2 Durham region police officers charged in drug trafficking probe

Durham police Const. Husen Aswat and Const. Amandeep Thakur are among five people facing charges.
Durham police Const. Husen Aswat and Const. Amandeep Thakur are among five people facing charges. File / Durham Regional Police Service

Two Durham Regional Police officers have been suspended after being charged in a drug investigation in Ajax.

According to the police, a probe was launched last summer after officers learned of alleged drug activity and “excessive alcohol serving ” at the Black Bear Bar and Grill.

Police said in the course of that investigation they discovered that two officers were affiliated with the owner. Five people were charged on Tuesday in relation to the alleged sale of cocaine and marijuana.

Const. Husen Aswat, 32, is facing 19 charges — seven counts of breach of trust, four counts of cocaine trafficking, three counts of possession of a weapon for a dangerous purpose, theft under $5,000, possession of property obtained by crime and three counts of possession of proceeds of crime.

Aswat, of the Durham police West Division, has nine years of experience on the force.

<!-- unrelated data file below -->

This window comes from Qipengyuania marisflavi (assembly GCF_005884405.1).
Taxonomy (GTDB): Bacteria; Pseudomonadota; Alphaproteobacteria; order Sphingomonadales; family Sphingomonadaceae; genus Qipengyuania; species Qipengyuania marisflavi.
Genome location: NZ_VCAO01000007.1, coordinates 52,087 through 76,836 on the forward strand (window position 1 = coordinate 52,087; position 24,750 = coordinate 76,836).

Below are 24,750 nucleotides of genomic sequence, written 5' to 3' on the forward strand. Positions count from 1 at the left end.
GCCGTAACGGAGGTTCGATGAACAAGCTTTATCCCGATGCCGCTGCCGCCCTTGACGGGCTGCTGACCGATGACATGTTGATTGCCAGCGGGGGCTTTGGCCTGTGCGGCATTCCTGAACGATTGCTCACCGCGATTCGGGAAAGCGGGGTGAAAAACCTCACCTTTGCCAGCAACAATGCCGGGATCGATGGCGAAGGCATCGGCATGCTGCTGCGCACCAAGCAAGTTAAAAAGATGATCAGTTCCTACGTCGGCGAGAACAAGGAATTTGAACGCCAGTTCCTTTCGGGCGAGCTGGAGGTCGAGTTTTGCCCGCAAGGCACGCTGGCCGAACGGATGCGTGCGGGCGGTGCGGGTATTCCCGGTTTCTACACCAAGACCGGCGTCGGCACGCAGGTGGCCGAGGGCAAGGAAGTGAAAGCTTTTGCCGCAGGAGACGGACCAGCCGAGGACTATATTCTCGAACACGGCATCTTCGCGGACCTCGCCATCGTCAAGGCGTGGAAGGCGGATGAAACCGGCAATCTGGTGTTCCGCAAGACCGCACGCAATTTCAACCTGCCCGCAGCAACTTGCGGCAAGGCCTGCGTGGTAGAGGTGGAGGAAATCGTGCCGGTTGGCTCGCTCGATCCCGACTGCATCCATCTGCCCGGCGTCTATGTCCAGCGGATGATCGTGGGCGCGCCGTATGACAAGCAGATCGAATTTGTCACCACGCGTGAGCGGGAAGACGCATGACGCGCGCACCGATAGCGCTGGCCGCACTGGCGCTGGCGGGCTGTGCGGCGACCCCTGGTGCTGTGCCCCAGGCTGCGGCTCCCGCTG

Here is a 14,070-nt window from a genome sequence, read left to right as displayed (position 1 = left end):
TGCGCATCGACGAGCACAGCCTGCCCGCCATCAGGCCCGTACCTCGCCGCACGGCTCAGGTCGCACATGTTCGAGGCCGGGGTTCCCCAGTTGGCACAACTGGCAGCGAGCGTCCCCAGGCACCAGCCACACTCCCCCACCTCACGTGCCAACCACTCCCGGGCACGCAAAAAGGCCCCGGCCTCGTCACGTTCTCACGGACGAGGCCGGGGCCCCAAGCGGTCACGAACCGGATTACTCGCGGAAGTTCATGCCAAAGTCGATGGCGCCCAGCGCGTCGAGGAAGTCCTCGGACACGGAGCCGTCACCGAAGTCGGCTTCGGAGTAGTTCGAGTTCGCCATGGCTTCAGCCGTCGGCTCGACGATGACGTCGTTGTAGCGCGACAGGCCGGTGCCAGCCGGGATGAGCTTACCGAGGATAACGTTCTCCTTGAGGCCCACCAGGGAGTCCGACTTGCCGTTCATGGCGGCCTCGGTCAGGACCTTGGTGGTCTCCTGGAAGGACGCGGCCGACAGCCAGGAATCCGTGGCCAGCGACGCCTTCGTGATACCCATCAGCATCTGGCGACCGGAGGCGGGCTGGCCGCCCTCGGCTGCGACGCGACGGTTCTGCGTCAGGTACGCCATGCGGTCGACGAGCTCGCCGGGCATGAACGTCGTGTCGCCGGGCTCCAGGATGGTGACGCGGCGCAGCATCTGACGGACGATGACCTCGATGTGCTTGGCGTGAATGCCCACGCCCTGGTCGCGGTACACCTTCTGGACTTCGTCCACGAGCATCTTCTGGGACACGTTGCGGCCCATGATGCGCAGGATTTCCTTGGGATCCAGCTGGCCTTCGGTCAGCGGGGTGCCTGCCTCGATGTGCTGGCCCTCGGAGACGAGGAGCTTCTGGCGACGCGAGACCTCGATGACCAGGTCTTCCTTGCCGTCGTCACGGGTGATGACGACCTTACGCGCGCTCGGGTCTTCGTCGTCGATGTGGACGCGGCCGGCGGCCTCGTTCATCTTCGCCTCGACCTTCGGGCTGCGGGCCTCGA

Story continues below advertisement

An eight-year police officer also with West Division, Const. Amandeep Thakur, 30, has been charged with theft under $5,000, two counts of breach of trust and possession of property obtained by crime.

READ MORE: Durham police change procedure for notifying SIU after reviewing Dafonte Miller case

Three others, Rajalingam Varatharajan, 44, of Pickering, Kevin Chung, 34, of Toronto, and 40-year-old Shaun Carter of Ajax, are facing drug trafficking-related charges.

The five men arrested were held for a bail hearing.

In a statement, Durham police chief Paul Martin said that the force is committed to transparency with the public and stressed that the incident isn’t representative of his officers.

“When we became aware of the possible involvement of our DRPS members, we conducted a vigorous investigation,” he stated. “No one is above the law and every one of our employees is accountable for their actions. I want to assure the community that this is not a reflection of our women and men who work so hard every day to uphold the law and keep our communities safe.”

Both of the officers, whose names appear on the province’s Sunshine List of public employees earning more than $100,000 per year, have been suspended with pay, as is required under the Police Services Act.